Ibrahim said the IRB decision was made because of an error on the part of his lawyer, who didn't submit the Egyptian military court documents showing he was condemned to life in prison by the court in Cairo.

"My lawyer did a huge mistake. She didn't submit this evidence, the life sentence decision," he said, noting the family received the deportation order from the Canada Border Services Agency (CBSA) in the last few weeks.

Canadian-born son to be deported with family

"When I look at my baby child, it's really unfair to remove him from his home country," Ibrahim said of his youngest son, who was born in London.

WATCH | Ibrahim says there's a double standard when it comes to Canada's refugee policy:

The 'double-standard' of Canada's refugee policy

2 days ago

Duration 0:42

Mohamed Ibrahim talks about the double-standard between Canada accepting unlimited refugees from war-torn Ukraine and ordering his family, including his Canadian-born son, deported to Egypt where he faces life in prison for his democratic political beliefs.0:42

Both the CBSA and the IRB declined to comment on the case to CBC News, citing privacy reasons.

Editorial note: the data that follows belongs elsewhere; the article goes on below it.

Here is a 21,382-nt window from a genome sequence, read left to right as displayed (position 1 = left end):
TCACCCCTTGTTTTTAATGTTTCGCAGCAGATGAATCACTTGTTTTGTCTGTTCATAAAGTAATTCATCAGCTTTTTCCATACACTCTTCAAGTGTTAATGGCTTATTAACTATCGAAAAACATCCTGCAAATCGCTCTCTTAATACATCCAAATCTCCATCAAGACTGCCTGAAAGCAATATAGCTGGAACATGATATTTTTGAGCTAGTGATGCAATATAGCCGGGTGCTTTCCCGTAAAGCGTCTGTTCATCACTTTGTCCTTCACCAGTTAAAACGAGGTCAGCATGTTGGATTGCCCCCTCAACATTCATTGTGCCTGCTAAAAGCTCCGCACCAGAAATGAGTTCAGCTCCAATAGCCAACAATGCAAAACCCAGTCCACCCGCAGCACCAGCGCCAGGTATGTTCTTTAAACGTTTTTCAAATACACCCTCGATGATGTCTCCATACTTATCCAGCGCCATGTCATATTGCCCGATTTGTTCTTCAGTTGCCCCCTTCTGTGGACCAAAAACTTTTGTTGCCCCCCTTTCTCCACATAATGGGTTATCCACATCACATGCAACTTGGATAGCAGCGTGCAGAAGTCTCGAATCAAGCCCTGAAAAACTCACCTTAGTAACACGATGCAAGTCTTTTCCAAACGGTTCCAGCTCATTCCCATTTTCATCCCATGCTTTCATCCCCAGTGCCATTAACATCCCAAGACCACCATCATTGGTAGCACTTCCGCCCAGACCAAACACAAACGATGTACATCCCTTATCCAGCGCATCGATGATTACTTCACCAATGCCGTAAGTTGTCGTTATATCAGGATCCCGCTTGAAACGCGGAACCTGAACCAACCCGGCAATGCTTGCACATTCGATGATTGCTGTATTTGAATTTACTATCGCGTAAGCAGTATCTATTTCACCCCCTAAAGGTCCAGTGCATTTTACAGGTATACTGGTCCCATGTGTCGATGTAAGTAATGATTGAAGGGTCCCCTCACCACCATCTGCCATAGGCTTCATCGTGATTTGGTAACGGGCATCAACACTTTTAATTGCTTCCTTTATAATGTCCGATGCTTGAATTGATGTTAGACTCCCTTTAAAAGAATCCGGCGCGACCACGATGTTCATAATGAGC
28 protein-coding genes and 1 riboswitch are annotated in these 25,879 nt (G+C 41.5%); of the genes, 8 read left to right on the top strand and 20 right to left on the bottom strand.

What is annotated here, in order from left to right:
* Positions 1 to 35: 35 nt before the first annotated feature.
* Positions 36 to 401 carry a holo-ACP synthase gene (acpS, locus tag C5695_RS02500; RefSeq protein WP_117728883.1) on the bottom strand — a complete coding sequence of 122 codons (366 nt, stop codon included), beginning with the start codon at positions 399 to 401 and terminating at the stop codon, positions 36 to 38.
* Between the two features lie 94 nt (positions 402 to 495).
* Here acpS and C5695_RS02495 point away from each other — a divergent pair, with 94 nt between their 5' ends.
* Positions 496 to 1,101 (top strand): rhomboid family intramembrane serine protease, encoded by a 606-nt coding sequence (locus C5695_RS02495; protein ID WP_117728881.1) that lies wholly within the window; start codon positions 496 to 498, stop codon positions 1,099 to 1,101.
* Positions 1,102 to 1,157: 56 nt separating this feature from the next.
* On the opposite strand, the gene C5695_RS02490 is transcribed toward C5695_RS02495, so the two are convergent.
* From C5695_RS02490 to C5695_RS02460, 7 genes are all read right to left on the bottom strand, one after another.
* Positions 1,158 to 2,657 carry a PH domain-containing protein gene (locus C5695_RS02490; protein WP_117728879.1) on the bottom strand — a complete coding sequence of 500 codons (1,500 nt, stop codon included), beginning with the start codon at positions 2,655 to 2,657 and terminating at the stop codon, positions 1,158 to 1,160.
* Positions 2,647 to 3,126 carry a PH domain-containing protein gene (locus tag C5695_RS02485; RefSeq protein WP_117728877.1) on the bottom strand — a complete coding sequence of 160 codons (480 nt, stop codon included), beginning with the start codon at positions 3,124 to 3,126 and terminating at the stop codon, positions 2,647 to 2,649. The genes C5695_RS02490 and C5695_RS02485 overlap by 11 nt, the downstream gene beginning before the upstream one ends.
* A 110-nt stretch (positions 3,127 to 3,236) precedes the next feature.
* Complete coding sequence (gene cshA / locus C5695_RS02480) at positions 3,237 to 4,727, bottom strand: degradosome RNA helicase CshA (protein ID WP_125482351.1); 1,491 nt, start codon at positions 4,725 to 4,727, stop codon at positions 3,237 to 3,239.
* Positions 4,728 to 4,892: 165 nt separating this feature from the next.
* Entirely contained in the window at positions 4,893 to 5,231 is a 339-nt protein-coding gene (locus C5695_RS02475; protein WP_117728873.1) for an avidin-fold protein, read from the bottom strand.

It's cold comfort for Ibrahim, who takes issue with the federal Liberal government ordering him and his family back to Canada, given its pledge to take an "unlimited number" of Ukrainian refugees fleeing Russian invasion.

Aiding the Ibrahims' efforts is the southwestern Ontario city's Muslim community.

They've hired a public relations firm on the family's behalf and have engaged in a letter-writing campaign with dozens of community leaders extolling the Ibrahims' community service, including helping Syrian refugees settle in the city.

The Muslim community has also lobbied local Liberal members of Parliament to put pressure on the IRB to reverse its decision. They include Arielle Kayabaga, who represents the Ibrahims' home riding of London West.

Kayabaga said in an email to CBC News on Tuesday that while she cannot discuss specifics of the case due to privacy reasons, she is advocating to press the Ibrahims' case in Ottawa.

"I am aware of Mohamed's case, and have been working closely with him and the community to advocate on this behalf, but currently there is no removal date and he is entitled to a pre-removal risk assessment. We will continue to work with him and the community to advocate on his behalf."

In the meantime, London's Muslim community is lobbying Fraser, who has the rarely used power to overturn the IRB decision with the stroke of a pen.

While that hasn't happened, the deportation order has been stayed until a pre-removal risk assessment can be carried out by IRCC, Strickland wrote in the email to CBC.

She also said IRCC received an application for permanent residency from Ibrahim based on humanitarian and compassionate grounds last August and it's still being processed.

"The government is committed to ensuring that every case is assessed based on its merits, in a fair manner and in accordance with Canada's laws," Strickland wrote.